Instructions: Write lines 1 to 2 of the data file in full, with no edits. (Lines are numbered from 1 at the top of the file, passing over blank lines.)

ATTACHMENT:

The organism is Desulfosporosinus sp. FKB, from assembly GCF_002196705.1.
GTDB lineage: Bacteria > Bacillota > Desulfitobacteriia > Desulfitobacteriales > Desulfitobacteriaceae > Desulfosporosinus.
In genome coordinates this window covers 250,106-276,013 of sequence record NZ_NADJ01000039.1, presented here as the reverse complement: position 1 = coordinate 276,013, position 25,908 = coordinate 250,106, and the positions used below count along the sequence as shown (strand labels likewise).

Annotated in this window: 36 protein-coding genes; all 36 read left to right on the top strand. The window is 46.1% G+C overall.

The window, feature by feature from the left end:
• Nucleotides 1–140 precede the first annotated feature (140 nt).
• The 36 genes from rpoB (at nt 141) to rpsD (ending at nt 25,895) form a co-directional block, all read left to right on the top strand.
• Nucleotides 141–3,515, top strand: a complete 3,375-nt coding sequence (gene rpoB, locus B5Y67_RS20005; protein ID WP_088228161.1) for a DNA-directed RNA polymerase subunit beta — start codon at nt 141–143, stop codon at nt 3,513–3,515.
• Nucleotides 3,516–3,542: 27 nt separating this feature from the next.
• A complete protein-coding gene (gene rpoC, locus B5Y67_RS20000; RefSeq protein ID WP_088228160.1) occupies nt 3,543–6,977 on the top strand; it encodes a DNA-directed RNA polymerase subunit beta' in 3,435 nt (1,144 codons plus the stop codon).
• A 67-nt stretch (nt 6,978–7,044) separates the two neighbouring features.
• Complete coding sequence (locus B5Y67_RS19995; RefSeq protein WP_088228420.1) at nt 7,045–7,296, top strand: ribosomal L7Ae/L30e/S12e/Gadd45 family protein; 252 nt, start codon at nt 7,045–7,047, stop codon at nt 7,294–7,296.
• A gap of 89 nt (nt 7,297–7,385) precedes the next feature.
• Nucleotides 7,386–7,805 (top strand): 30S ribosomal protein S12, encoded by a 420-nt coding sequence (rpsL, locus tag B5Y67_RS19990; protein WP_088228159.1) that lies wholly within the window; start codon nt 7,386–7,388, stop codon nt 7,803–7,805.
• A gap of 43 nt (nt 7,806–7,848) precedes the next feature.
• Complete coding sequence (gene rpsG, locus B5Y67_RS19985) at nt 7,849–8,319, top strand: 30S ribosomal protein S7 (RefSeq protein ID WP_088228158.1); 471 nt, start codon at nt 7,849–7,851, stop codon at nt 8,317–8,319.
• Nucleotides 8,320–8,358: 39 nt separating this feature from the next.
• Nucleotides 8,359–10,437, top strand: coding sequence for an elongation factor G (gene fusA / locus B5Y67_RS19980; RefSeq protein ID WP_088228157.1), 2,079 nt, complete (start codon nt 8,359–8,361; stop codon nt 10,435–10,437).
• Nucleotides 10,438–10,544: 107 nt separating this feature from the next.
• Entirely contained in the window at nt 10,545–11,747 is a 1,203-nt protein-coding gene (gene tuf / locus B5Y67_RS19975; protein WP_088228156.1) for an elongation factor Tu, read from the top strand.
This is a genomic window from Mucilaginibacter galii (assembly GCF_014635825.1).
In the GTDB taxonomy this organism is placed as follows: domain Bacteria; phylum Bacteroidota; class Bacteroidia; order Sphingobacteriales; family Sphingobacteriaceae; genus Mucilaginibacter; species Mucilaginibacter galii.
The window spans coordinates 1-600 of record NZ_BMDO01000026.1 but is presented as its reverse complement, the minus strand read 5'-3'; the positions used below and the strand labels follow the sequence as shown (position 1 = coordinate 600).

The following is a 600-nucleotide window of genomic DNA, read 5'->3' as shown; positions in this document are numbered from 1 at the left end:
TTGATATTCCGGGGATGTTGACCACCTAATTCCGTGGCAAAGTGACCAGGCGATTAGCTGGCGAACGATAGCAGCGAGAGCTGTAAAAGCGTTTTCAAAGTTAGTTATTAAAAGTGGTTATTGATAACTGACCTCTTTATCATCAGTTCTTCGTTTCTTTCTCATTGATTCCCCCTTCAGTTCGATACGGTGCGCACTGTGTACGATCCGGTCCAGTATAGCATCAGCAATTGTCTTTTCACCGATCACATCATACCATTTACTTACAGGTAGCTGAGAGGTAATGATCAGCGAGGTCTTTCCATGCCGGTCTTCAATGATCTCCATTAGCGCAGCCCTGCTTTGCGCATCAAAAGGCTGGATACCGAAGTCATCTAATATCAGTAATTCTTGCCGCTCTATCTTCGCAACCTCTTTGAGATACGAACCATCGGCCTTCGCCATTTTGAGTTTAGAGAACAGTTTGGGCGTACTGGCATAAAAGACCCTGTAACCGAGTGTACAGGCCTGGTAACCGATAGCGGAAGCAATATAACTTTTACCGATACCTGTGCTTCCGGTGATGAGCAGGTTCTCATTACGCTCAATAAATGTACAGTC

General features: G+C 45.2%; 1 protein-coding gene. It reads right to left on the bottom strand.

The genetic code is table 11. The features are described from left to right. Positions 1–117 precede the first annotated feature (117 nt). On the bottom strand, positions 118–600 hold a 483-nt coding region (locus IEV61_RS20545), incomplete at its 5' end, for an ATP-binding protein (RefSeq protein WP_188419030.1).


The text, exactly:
The organism is Desulfosporosinus sp. FKB, from assembly GCF_002196705.1.
GTDB lineage: Bacteria > Bacillota > Desulfitobacteriia > Desulfitobacteriales > Desulfitobacteriaceae > Desulfosporosinus.